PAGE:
The Delhi High Court asked the Centre on May 30 to file a counter affidavit explaining its proposed ban on Oxytocin production by private firms, and on Oxytocin sale by private retail chemists. While this ban would come into effect from September 1, Centre is yet to submit its counter affidavit. Last Thursday, Centre pleaded for more time to submit it.
The Delhi High Court on last Thursday was listening to a Public Interest Litigation (PIL), filed by All India Drug Action Network (AIDAN), requesting an interim stay on the central government’s April 27 notification, which proposed the ban related to Oxytocin’s sale and production. The PIL has also requested the high court for an interim stay on Centre’s April 24 notification, which banned the import of Oxytocin. Thursday’s hearing was the first hearing of this PIL.
The court order of this hearing — dated August 16, 2018 — stated that Kirtiman Singh, Central Government Standing Counsel (CGSC) has sought “time to file the counter affidavit”. Therefore, the court decided that this counter affidavit should be “filed before the next date of hearing”, which is August 24. The court added that the PIL as well as the writ petition filed by BGP Products Operations Gmbh would be heard together on August 24.
The Delhi High Court has already been hearing a writ petition filed by BGP Products Operations Gmbh, which is a subsidiary of Mylan Laboratories, requesting for a stay on the proposed ban. Currently, Pfizer and Mylan are two leading producers of Oxytocin in India. Both — being private firms — would not be permitted to make and distribute Oxytocin from September 1.
While listening to BGP’s petition, the Delhi High Court had said on May 30 that Centre would need to file a counter affidavit. The court also said that the next date of hearing would be September 4. Since the ban would come into effect from September 1, BGP filed a Special Leave Petition (SLP) in Supreme Court. On July 9, the Supreme Court requested the Delhi High Court to “ensure expeditious disposal of stay application” filed by BGP, “preferably before September 1, 2018”.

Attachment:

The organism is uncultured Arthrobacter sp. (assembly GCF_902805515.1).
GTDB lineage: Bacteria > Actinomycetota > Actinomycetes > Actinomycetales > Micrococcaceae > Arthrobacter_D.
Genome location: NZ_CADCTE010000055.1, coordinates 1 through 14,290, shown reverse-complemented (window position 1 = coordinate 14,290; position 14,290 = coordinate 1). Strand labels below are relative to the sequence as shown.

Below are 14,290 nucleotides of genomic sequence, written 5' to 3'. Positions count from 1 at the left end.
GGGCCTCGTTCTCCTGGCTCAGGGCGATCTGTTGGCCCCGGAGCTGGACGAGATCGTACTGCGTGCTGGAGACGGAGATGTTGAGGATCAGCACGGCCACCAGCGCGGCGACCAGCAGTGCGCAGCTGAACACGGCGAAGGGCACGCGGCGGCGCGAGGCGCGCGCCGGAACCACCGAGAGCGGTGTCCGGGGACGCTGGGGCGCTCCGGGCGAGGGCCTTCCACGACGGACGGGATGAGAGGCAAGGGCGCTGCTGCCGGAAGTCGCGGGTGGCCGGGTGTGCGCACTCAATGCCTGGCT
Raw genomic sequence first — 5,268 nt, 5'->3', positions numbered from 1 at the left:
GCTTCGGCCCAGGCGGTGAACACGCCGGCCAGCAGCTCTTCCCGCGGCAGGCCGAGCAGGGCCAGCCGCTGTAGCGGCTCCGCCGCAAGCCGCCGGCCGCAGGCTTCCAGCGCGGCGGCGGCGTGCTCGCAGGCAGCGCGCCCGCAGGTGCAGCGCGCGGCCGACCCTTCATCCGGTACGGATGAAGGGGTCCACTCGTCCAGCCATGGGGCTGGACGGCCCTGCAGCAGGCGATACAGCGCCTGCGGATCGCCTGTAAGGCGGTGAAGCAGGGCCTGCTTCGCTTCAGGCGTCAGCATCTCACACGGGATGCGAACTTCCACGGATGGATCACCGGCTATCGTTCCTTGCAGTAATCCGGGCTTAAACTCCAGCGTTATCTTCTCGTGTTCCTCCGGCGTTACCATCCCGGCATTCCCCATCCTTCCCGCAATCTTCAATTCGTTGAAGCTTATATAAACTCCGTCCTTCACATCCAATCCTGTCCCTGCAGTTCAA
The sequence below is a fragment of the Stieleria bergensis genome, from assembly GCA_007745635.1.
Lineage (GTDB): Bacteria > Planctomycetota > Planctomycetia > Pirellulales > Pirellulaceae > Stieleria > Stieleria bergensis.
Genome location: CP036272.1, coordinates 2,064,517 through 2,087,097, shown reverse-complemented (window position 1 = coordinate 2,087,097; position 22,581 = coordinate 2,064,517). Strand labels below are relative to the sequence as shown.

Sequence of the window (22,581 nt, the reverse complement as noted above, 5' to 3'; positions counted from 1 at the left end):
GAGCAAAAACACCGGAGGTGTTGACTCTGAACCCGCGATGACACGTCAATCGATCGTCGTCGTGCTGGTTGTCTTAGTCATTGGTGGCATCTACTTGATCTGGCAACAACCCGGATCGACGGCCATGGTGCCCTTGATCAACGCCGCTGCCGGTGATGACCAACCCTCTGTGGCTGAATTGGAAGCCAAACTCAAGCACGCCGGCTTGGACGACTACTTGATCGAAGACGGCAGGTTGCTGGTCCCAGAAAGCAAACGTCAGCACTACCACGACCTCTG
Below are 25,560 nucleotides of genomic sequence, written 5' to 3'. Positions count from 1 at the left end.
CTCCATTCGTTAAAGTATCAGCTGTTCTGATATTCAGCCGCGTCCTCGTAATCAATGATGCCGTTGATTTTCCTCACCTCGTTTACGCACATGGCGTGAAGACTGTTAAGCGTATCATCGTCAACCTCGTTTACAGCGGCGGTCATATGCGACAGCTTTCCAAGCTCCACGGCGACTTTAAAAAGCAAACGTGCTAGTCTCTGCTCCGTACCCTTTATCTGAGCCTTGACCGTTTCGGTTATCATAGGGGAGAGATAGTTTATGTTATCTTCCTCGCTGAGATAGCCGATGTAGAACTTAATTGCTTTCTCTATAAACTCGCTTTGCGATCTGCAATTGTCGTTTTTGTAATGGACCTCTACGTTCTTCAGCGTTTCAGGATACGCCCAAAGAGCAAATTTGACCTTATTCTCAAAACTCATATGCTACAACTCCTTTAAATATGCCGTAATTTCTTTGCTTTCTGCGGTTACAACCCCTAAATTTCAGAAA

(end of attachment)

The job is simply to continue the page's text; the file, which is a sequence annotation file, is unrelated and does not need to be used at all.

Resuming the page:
Therefore, the Delhi HC heard BGP’s case on July 16 and asked the Centre again to file its counter affidavit “for possible disposal before the next date of hearing”, which was set at August 20. The court also asked the Centre on July 16 to “keep all the relevant files and documents” — related to April 27 notification — “for court’s scrutiny”. The Centre is yet to place these relevant documents before Delhi HC.
At its meeting on February 12, the Drugs Technical Advisory Board (DTAB) — a Health Ministry body that advises Centre and state governments on matters related to the provisions of The Drugs and Cosmetics Act, 1940 — “agreed on a draft notification for regulating, restricting the Oxytocin formulations for human use to be supplied only to registered hospitals and clinics in public and private sector”.
Therefore, on April 27, Centre in a gazette notification said that from July 1, private firms would not be allowed to manufacture oxytocin for domestic use, and private retail chemists would not be allowed to sell it. The government subsequently pushed the deadline to September 1. The import of oxytocin was banned by a separate notification on April 24.
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